Top 5 Reasons to Rewatch Revenge

Because the weather in the northeast has become unpredictably hot like Canadian actress Emily VanCamp. (Like really? Who saw that coming?) Because Madeleine Stowe once decided to leave Hollywood to become a farmer but luckily returned to be one of the sexiest fifty-somethings on television. Because as the 2011-2012 television season comes to a close, we reflect on how difficult it was for ABC to find a new series that didn’t embarrass a famously defunct airline, Aaron Spelling’s ghost, Tim Allen’s tool belt, or the network itself. Because Wednesdays seem so hollow and humdrum without Revenge gracing our tubes with its weekly dose of crimson and guile. Because top arbitrary amount of things lists are an easy way to fill up a blog post for the uncreative. Whatever the cause of its conception, here lies the top five reasons to rewatch (if you haven’t already hopped on the bandwagon by now, I weep for you) the alphabet network’s clinic on compellingly satisfying TV Revenge:

5. Connor Paolo fans (I know you’re out there, Paolo-itos!) get promptly reintroduced to classic Eric van der Woodsen steez, as if to provide refuge to the hordes of Gossip Girl expats who clamor for a return to UES prep school attire. The character of Declan Porter on Revenge seems to be an appropriate remix of both Eric and Dan — if middle class Long Island towny isn’t the Brooklyn bred not-so-starving artist of 2012, I don’t know what is. And somehow, this amalgam works pretty well in the Hamptons. Declan has the relatively rough backstory to give his usually opaque whimpers (and complexion) some color. Speaking of…

4. The color red. It’s everywhere. It foreshadows, underscores, and highlights. It somehow legitimizes an almost too simple premise and title card. The scarlet color palette is just part of the richly provocative aesthetic of Revenge. The sartorial direction must be noted as well.1 The pilot episode sets a precedent by introducing a majority of the players in snazzy red formal attire under the auspices of both an engagement party and a murder. Revenge appears most palpable when red, and the series is most stirring when it explores relationship and/or displays violence. The color red connotes bloodshed and lust simultaneously, and the series persistently teeters between the two to the benefit of its viewers.

3. The show’s sheer consistency in performance has to be praised. Those that follow TV show advanced metrics (is that a real thing yet?), may appreciate the stats where Revenge excels: ranking first in dramatic reveals per televised hour, leading the pack in voiceover efficiency quotient, and off the charts scores in flashback utilization rate. There’s’ simply something impressive about the exposition of story in the series. Creator Mike Kelley, of One Tree Hill and The O.C. fame, exploits familiar tropes — from combat training and wisdom gaining from older Asian men to young love struggling to traverse disparate upbringings — to bring essentially The Count of Monte Cristo: Suffolk County Edition to the small screen from a female perspective.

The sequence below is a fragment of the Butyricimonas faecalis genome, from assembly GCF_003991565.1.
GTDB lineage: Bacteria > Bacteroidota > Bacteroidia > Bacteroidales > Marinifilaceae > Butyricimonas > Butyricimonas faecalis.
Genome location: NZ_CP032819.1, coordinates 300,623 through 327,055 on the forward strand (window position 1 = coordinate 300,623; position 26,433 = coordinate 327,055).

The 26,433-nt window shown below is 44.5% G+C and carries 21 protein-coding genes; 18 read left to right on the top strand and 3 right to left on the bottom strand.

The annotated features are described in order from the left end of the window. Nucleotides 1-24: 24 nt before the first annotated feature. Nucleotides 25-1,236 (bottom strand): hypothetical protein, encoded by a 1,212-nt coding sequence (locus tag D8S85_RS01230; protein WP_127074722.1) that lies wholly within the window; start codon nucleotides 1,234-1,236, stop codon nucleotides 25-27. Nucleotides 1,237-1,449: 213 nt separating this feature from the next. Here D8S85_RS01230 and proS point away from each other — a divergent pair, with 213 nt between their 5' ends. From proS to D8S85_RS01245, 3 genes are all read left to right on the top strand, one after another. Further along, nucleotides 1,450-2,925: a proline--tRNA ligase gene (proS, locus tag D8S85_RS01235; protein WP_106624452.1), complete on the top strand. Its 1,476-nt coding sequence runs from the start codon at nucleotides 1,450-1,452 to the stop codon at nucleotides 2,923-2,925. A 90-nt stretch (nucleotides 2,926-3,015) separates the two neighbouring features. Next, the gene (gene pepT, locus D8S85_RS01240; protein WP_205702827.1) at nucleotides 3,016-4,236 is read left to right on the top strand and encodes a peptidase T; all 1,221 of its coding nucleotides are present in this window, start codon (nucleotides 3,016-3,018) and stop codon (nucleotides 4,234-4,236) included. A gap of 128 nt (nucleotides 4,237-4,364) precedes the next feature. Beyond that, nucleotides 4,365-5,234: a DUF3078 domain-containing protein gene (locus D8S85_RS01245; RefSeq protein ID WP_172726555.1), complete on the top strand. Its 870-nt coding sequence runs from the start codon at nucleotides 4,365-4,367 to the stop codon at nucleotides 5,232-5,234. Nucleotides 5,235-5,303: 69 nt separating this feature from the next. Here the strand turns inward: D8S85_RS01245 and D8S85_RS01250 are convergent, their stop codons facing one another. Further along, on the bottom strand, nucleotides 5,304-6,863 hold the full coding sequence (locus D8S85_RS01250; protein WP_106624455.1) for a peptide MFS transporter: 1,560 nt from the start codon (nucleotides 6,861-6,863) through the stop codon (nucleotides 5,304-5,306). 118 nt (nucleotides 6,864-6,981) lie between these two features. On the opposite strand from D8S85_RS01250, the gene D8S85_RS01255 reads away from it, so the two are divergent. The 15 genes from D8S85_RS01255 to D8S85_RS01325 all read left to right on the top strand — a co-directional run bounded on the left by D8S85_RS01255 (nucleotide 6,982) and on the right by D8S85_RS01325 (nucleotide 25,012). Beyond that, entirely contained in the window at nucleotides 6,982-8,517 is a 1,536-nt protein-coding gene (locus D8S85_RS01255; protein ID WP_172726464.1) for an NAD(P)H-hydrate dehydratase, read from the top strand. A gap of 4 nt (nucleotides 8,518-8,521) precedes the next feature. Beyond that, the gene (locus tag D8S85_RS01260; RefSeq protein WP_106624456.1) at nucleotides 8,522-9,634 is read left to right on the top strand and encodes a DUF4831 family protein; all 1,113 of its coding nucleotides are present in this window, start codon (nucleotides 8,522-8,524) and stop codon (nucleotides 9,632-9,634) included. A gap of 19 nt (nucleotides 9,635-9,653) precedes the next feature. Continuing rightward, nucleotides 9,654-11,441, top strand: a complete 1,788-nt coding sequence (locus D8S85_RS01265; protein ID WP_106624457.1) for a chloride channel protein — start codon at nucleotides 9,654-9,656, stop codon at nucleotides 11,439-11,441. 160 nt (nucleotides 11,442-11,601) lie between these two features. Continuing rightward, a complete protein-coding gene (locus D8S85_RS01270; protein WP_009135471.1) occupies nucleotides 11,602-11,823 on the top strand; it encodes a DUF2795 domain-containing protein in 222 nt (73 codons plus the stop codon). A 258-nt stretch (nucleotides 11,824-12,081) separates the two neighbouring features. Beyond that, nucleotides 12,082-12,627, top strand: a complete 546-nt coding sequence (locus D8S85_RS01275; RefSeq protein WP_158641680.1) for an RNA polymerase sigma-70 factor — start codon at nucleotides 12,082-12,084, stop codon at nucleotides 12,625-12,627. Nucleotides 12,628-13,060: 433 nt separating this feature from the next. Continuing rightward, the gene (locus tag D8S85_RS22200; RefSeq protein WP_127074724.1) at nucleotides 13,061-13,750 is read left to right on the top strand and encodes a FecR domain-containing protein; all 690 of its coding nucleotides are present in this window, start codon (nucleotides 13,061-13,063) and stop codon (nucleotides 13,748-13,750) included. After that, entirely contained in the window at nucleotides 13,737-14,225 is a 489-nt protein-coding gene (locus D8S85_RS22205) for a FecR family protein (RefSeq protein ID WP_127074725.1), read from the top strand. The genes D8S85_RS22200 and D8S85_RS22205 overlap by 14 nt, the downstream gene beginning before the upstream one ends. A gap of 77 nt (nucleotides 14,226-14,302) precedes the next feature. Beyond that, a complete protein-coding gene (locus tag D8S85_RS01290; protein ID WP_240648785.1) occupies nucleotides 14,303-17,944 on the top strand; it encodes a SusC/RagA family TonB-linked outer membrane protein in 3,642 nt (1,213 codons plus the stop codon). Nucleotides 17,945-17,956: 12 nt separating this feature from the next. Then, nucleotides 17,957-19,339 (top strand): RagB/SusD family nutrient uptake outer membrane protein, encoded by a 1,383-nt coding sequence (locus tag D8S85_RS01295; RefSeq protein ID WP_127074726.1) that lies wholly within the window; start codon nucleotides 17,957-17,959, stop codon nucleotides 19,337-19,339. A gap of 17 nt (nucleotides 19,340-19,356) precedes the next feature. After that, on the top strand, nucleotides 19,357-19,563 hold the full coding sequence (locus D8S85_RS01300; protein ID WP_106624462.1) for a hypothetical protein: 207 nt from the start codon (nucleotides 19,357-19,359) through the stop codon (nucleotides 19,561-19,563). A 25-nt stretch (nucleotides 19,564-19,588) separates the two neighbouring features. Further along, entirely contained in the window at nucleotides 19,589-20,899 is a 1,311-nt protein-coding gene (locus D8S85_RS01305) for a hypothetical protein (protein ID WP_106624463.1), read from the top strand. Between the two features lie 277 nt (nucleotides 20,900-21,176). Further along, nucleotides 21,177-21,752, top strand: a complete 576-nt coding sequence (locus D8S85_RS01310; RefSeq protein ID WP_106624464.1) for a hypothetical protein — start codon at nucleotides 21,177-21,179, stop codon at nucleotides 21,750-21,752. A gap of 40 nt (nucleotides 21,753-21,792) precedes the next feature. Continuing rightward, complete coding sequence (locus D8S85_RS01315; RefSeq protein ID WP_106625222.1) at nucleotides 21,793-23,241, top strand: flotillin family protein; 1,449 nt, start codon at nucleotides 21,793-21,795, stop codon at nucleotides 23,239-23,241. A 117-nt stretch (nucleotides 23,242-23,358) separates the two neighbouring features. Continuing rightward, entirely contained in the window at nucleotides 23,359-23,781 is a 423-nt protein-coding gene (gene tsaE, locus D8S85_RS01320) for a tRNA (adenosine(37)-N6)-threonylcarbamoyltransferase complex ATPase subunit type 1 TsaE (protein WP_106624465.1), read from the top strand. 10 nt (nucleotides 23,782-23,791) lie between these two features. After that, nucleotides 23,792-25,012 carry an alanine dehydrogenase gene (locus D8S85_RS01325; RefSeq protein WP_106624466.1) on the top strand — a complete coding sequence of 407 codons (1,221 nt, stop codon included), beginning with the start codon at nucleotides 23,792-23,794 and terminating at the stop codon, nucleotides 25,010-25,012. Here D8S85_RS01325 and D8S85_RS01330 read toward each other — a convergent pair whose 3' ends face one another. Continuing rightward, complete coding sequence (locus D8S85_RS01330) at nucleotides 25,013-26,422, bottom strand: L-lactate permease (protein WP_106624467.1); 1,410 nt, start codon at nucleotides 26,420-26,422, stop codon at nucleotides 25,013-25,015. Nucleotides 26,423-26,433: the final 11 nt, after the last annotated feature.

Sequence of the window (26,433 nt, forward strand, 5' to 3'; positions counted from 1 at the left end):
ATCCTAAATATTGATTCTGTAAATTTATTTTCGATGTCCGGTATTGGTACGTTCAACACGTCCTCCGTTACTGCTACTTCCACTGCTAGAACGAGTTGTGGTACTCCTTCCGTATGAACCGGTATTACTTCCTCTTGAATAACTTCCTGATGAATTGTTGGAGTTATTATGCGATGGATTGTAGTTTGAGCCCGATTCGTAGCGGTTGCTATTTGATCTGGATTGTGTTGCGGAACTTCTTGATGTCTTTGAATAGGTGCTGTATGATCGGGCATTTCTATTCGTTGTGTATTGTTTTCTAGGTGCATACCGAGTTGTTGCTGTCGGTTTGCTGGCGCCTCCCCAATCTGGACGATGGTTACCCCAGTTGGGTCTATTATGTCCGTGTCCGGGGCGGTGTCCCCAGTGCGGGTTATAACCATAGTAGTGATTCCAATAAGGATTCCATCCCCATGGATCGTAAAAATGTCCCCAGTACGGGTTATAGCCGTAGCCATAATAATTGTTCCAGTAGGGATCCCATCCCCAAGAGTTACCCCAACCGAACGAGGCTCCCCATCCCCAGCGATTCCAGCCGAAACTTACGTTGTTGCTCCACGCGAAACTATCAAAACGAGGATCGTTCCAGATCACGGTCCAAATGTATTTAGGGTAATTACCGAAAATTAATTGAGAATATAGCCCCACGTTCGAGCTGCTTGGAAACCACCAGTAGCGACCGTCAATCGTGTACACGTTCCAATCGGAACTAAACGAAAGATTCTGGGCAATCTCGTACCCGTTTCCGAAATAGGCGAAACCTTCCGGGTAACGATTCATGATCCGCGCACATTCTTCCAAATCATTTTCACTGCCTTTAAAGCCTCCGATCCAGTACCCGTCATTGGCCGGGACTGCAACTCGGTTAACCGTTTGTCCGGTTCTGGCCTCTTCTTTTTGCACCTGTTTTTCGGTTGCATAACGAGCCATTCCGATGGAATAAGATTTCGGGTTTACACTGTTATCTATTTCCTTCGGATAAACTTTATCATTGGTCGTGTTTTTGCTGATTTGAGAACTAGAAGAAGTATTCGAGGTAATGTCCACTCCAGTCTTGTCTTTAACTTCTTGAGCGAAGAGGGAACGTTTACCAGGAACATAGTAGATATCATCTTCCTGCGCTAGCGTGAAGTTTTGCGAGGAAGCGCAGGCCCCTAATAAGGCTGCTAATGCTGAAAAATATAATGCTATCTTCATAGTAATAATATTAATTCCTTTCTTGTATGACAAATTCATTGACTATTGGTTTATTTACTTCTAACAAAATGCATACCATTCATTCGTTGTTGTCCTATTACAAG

2. And that female perspective is terrific. Emily VanCamp’s performance makes the television you overpaid for because some kid at Best Buy made fun of you for not going bigger when you really just wanted him to explain why your antenna stopped working worth every cent. She effectively manages a host of storylines, identities, romances, red outfits, fight scenes, scowls, fake smiles, real smiles, and lies. Emily as Emily Thorne or Amanda Clarke, as a brunette or a blonde, delicate or ass-kicking, is simply a joy to watch. She’s a sympathetic female protagonist who operates with a level of agency and competence regrettably uncommon among TV’s leading ladies. No lady from Liz Lemon to the Girls girls is as capable as Amanda Clarke/Emily Thorne. In fact, she’s more comparable to Don Draper. Yeah, I said it. Revenge should be called Mad WoMen. (I know. Sorry.)

1. That brings me to the final reason you should rewatch the addictive first season of Revenge this summer, and prepare for its Fall return: Emily VanCamp’s ascension from girl next door cute to femme fatale hot, alongside Madeleine Stowe’s reassertion of her own unwavering good looks as summer ice queen of the Hampton’s, Victoria Grayson.2 The two of them playing off one another is captivating, if only for the high level of pretty that each brings to the table. Fundamentally, that is what the show offers — a casual dalliance into the world of the beautifully coiffed 1%. There’s certainly something superficial about the appeal of the series, but when superficial is done well enough, what’s genuine is how much you enjoy where you’ve found yourself, how interested you are in the pretty faces. In that, the most important reason to rewatch Revenge is truly Emily VanCamp’s interestingly (unconventionally?) pretty face and everything that it may represent for a viewer.

There’s certainly something significant to be said about the ability of this young woman to lead a successful network series as a fully dressed, strong, and able woman. But I’d rather close with the latest gossip that Emily VanCamp was spotted making out with her costar, Josh Bowman (Daniel Grayson).3

1And the lovely Ashley Madekwe must be mentioned here. Aside from being an unabashed fashionista on and off the screen, I spent at least four episodes deciphering her racial makeup. I settled on her being part Black, Western African, because of her English accent but she was definitely Puerto Rican or Bengali for a scene or two. She’s like a chameleon, always just the right color, always just the right outfit.

2In 1994 she was one of People‘s “50 Most Beautiful People in the World.” In 1995, she was one of Empire‘s “100 Sexiest Stars in film history.”

3Greatest disappointment from Revenge‘s first season: Daniel not being dead. And now, he’s smooching my boo.

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